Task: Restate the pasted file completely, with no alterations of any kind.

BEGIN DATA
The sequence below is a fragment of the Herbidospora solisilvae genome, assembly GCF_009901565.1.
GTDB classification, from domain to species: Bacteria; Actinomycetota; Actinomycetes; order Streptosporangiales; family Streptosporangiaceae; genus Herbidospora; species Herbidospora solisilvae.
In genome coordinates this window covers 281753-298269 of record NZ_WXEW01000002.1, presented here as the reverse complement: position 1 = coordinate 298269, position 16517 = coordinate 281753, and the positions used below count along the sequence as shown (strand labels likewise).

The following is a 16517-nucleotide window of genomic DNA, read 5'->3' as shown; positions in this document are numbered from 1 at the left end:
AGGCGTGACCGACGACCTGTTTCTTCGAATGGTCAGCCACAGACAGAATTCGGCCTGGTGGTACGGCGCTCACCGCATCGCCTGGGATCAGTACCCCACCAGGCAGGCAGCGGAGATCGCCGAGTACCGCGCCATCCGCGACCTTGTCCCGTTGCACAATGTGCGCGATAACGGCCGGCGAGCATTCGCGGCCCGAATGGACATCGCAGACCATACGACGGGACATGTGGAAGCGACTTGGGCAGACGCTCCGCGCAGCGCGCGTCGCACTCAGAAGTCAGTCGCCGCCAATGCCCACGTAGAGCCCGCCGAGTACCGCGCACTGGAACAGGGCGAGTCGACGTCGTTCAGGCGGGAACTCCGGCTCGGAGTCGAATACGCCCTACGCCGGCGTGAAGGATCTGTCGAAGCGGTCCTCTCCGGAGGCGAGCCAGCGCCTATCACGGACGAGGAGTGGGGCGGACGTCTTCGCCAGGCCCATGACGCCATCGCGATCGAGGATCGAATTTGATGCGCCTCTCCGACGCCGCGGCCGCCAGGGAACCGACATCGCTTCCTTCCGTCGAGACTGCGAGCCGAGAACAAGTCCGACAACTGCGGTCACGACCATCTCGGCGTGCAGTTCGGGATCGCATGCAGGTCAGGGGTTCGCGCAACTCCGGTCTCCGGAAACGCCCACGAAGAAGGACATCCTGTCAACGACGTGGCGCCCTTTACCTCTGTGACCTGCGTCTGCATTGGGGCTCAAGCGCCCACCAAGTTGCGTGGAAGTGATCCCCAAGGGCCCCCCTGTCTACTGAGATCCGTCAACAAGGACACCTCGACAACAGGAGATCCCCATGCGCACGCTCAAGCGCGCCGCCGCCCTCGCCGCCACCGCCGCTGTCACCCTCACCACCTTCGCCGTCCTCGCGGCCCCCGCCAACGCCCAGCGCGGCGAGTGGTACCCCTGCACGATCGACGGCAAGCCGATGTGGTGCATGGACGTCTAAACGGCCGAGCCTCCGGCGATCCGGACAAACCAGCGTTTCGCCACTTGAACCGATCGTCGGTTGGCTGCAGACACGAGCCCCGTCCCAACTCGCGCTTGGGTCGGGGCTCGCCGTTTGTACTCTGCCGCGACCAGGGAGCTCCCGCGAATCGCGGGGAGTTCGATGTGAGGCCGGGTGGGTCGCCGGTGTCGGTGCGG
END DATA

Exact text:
The sequence below is a fragment of the Herbidospora solisilvae genome, assembly GCF_009901565.1.
GTDB classification, from domain to species: Bacteria; Actinomycetota; Actinomycetes; order Streptosporangiales; family Streptosporangiaceae; genus Herbidospora; species Herbidospora solisilvae.
In genome coordinates this window covers 281753-298269 of record NZ_WXEW01000002.1, presented here as the reverse complement: position 1 = coordinate 298269, position 16517 = coordinate 281753, and the positions used below count along the sequence as shown (strand labels likewise).

The following is a 16517-nucleotide window of genomic DNA, read 5'->3' as shown; positions in this document are numbered from 1 at the left end:
AGGCGTGACCGACGACCTGTTTCTTCGAATGGTCAGCCACAGACAGAATTCGGCCTGGTGGTACGGCGCTCACCGCATCGCCTGGGATCAGTACCCCACCAGGCAGGCAGCGGAGATCGCCGAGTACCGCGCCATCCGCGACCTTGTCCCGTTGCACAATGTGCGCGATAACGGCCGGCGAGCATTCGCGGCCCGAATGGACATCGCAGACCATACGACGGGACATGTGGAAGCGACTTGGGCAGACGCTCCGCGCAGCGCGCGTCGCACTCAGAAGTCAGTCGCCGCCAATGCCCACGTAGAGCCCGCCGAGTACCGCGCACTGGAACAGGGCGAGTCGACGTCGTTCAGGCGGGAACTCCGGCTCGGAGTCGAATACGCCCTACGCCGGCGTGAAGGATCTGTCGAAGCGGTCCTCTCCGGAGGCGAGCCAGCGCCTATCACGGACGAGGAGTGGGGCGGACGTCTTCGCCAGGCCCATGACGCCATCGCGATCGAGGATCGAATTTGATGCGCCTCTCCGACGCCGCGGCCGCCAGGGAACCGACATCGCTTCCTTCCGTCGAGACTGCGAGCCGAGAACAAGTCCGACAACTGCGGTCACGACCATCTCGGCGTGCAGTTCGGGATCGCATGCAGGTCAGGGGTTCGCGCAACTCCGGTCTCCGGAAACGCCCACGAAGAAGGACATCCTGTCAACGACGTGGCGCCCTTTACCTCTGTGACCTGCGTCTGCATTGGGGCTCAAGCGCCCACCAAGTTGCGTGGAAGTGATCCCCAAGGGCCCCCCTGTCTACTGAGATCCGTCAACAAGGACACCTCGACAACAGGAGATCCCCATGCGCACGCTCAAGCGCGCCGCCGCCCTCGCCGCCACCGCCGCTGTCACCCTCACCACCTTCGCCGTCCTCGCGGCCCCCGCCAACGCCCAGCGCGGCGAGTGGTACCCCTGCACGATCGACGGCAAGCCGATGTGGTGCATGGACGTCTAAACGGCCGAGCCTCCGGCGATCCGGACAAACCAGCGTTTCGCCACTTGAACCGATCGTCGGTTGGCTGCAGACACGAGCCCCGTCCCAACTCGCGCTTGGGTCGGGGCTCGCCGTTTGTACTCTGCCGCGACCAGGGAGCTCCCGCGAATCGCGGGGAGTTCGATGTGAGGCCGGGTGGGTCGCCGGTGTCGGTGCGG